(Cittaviveka) How we meet and move through our world determines our experience of it. If we can shift our volition, the world changes. Contemplate the proper intention for whatever you’re a part of – best thing to stop suffering is to be in harmony with it. Breathing in, breathing out, setting aside any hint of ill-will, open to your world with the…
 
(Cittaviveka) We use the forms of everyday life to notice what the mind makes out of them, the accumulations that occur. The theme is stay with the whole, stay connected, let the details go. What’s behind the inclination to move out? The stable reassuring quality of attention over the whole form – without ill-will, closing down, or dismissal – resu…
 
(Cittaviveka) By its nature, mind is absorptive. In skilful cultivation we steer that towards internal qualities of contentment, unity, release. This is how we are gladdened – the nervous system steadies and cools, body gets happy, mind composes itself, then you begin to see things clearly – what’s causing the distortions, stress and struggle, and …
 
(Cittaviveka) Kamma is a feedback loop of actions and results, out of which comes the experience of ‘me’. We use meditation to step out of the scenarios, recognize the process and change the patterns. Once you see it, you get the meaning – ‘a suffering being’– and the response is sympathy. Use the energy of breathing to calm and clear afflictive st…
 
(Cittaviveka) Bring attention to where body and mind come together in the upright. Upright is not just anatomical, but energetic – where you feel balanced, poised, wakeful. Relax the stress in body and mind with the calming effects of breathing. As mental and bodily energies gather and steady around the center, citta can rest here, and begin to exp…
 
(Cittaviveka) Suffering tends to isolate us into a small tight heap forming around a particular topic. In this narrow field we lose access to gladness, self-acceptance, and forgiveness. Breathing through the agitating energies, feel them as just that – it’s not personal, we can rise above. Willing to touch what’s difficult with gladness, we can mee…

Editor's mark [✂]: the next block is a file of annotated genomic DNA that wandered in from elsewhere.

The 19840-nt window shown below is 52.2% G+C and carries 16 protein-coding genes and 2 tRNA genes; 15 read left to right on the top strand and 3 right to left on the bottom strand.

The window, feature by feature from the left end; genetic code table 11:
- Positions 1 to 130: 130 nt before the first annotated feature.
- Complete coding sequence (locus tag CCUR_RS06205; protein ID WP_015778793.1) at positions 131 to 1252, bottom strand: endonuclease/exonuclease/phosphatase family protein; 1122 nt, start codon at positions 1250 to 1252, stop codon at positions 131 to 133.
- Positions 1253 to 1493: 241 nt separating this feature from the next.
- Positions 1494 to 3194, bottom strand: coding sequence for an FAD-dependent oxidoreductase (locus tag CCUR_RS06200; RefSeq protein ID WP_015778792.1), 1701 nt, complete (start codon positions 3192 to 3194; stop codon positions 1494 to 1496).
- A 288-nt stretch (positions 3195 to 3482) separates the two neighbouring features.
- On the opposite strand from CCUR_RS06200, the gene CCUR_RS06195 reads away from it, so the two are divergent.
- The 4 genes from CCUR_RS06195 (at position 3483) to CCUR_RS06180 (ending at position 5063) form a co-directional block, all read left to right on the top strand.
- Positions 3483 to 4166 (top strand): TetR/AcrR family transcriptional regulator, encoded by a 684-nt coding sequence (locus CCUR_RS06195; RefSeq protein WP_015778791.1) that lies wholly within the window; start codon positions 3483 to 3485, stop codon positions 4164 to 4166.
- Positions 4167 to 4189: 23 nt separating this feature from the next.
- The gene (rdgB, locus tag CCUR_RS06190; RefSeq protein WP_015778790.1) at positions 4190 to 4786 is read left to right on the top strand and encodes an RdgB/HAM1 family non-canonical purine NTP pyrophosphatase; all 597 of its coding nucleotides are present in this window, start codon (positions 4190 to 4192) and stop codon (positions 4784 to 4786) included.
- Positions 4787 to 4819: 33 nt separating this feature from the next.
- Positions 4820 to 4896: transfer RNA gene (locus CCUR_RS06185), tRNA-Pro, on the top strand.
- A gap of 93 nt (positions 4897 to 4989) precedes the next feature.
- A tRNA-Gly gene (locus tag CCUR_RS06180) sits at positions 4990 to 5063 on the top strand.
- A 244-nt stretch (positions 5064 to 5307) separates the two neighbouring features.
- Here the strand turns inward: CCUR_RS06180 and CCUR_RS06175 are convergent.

(Cittaviveka) The Buddha teaches the middle way between the extremes. This quality of balance extends from right view, the recognition that actions extend beyond oneself – into the world around, to other people; it sets up what develops next for oneself. It matters which way the mind dips. Stay upright in that center that deepens into samādhi and w…
 
(Cittaviveka) When mindfulness is based on right view, there is understanding of skillful and unskillful mind-states and the effects they give rise to. Otherwise mindfulness is merely attention. Right mindfulness, established firmly in the body, has the quality of steadiness and stillness, witnessing and non-involvement with phenomena. Mindfulness …
 
(Cittaviveka) The way to make use of the closure of retreat is to harvest. Standing at the door of the mind, use the body for support to review the stuff of the mind from a balanced place. The upright axis cools the field of reactivity. Witnessing with disengagement, don’t be deceived by what appears internal and external, it’s all happening in the…
 
(Cittaviveka) The occasion of puja provides a useful link between our inner realities and outer circumstances. As we chant and make offerings, we’re open and receptive to the virtue, values, insights of our depth experience. The body picks up these signs as deep tissue memories, making these qualities available to enrich what we do in the external …
 
(Cittaviveka) Advice for specific sāti helpful in each posture. Establishing ground, steadiness and center while keeping awareness wide, allow dhammas to swim by, letting them all go. A certain strengthening effect comes from that.Ajahn Sucitto tarafından oluşturuldu
 
(Cittaviveka) Realization isn’t something you do, it’s something that arises from beyond yourself. When we stop reacting to the stirrings of our kammic field, stop creating a self, awareness can lift and witness – this is suffering, this is its origin, this is how it ceases. As we begin to wear out these distorted psychologies that make up the self…
 
(Cittaviveka) The nature of puja is it’s a direct participation in Dhamma. Setting aside what is not needed, boundaries of self and circumstance dissolve and there’s just the upright center, receptive. Surveying the field of kamma from this awakened position gives you a direction, a vantage point from which to navigate your day and your meditation.…
 
This Dhamma talk was given by Luang Por Sumedho on 24 June 2021, a full moon day, at Amaravati Buddhist Monastery, UK. It·s an audio version that was firstly published on Amaravati·s YouTube channel during the time of the COVID-19 pandemic. The post The Complaining Mind appeared first on Amaravati Buddhist Monastery.…